Bar Chart: Where to Start?
Whether you’re just learning statistics or you're already using data analysis on the job, there are not many tools more straightforward than a bar chart. Bar charts are effective at getting across their message, and are used in a diverse number of fields, from service quality to pharmaceuticals to manufacturing.
However, I’ve noticed recently that a lot of customers looking to create a bar chart are surprised at how many different options are presented when you go to Graph > Bar Chart... in Minitab. There are, in fact, 14 different options based on 1) what you want your final graph to represent, and 2) how your data are set up.
Selecting the right option can be a little daunting, especially for a beginner. I’m going to take a look at how these different cases are handled, so you can have a better idea which choice makes sense for your situation. Today I’ll cover the first three.
If you go to Graph > Bar Chart..., the first option you’ll see is a drop down titled ‘Bars Represent,’ which is a detailed way of asking how you want Minitab to calculate how tall your bars should be. The first choice is ‘Counts of unique values,’ which has three options (Simple, Cluster, and Stack).
The first option is the simplest, which you can probably tell by the name. It’s asking for one column of data, and the height of the bars will be determined by the frequency of each unique category name occurring in that column. Here is an example of how your column should appear, alongside a completed dialog. (This data is a count of the color of M&M’s in one sample bag.)
The resulting graph shows that Minitab counted the number of times each color occurred, and plotted that count against the color to form the chart.
Easy enough, right? But what if we have a second group? You can use Cluster if we have a second categorical column, much like the first, and we want to plot counts of two separate categorical variables. In this scenario, we want to see one of our groups “clustered” together along the x-axis. For example, we can look at different types of defects happening in different months. Our data sheet has one column for defects, and one for the month, like this:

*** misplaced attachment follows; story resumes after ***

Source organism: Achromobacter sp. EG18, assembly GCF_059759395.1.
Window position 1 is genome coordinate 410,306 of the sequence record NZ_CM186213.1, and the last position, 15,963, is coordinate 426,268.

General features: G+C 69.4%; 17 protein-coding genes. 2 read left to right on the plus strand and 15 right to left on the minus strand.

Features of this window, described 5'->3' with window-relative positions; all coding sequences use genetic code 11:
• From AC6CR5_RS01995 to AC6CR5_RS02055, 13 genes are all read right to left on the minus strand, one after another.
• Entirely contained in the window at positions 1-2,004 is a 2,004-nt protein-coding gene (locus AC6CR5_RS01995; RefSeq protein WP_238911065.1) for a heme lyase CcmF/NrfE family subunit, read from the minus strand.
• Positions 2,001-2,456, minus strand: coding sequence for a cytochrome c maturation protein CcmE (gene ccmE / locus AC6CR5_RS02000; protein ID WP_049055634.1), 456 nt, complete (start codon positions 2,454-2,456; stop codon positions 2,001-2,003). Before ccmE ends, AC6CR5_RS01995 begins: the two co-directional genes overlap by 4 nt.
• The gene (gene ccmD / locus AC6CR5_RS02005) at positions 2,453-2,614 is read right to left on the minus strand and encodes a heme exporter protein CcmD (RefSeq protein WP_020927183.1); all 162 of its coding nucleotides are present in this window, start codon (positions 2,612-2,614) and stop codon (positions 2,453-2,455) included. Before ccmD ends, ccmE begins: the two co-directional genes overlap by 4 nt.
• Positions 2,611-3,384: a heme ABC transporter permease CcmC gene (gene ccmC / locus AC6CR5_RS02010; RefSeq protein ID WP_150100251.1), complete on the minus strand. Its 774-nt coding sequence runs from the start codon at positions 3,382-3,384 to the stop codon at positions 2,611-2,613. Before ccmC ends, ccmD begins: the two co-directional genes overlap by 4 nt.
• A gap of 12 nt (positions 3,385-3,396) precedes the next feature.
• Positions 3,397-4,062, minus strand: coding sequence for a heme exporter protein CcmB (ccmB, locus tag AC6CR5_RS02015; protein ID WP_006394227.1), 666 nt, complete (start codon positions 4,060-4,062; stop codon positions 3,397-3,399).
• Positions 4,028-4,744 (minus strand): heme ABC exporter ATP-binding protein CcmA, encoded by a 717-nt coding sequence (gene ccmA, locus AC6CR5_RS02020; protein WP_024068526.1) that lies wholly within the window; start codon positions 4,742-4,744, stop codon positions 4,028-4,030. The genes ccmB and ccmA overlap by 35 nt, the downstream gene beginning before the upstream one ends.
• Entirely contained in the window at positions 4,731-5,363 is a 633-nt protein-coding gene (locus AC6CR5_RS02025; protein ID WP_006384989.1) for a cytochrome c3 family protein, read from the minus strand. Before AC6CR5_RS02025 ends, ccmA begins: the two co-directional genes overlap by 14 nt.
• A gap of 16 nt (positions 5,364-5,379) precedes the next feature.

It’s very similar to the first case, with just an extra sorting column. And the dialog seems straightforward, right? Just enter the variables.
But in what order? And what does ‘outermost first' mean? To see, let’s create our graph:
The finished graph allows us to see what “Outermost” refers to. When you group by 2 variables, the x-axis needs a hierarchy. Outermost refers to the group that gets sorted first. Within the outermost variable comes the next variable, and so on. It’s the last, or innermost category (in our case, Defect Type) that ends up being clustered. When filling out this dialog, the question you need to ask yourself is, "How do I want my groups ordered? Which do I want clustered together?"
Stack works very similar to the cluster chart, and in fact can use the same data setup. Let’s just get right into the dialog box.
We have a very similar dialog here. We still need to keep in mind the hierarchy of sorting along the x-axis, but we do have one additional option, and that is to make sure the ‘Stack’ option is checked. Instead of clustering our innermost categorical variable like the last chart, Minitab will stack it instead. We can see the final product below:
As you can see, nearly the same dialog produces differing results. Instead of two bars for each month, we see one bar, with two sections stacked, one on top of another.
I hope this gives you a better idea of how to navigate the first three types of bar charts available in Minitab. Check back soon when I'll be detailing another Bar Chart option, 'Function of a Variable.'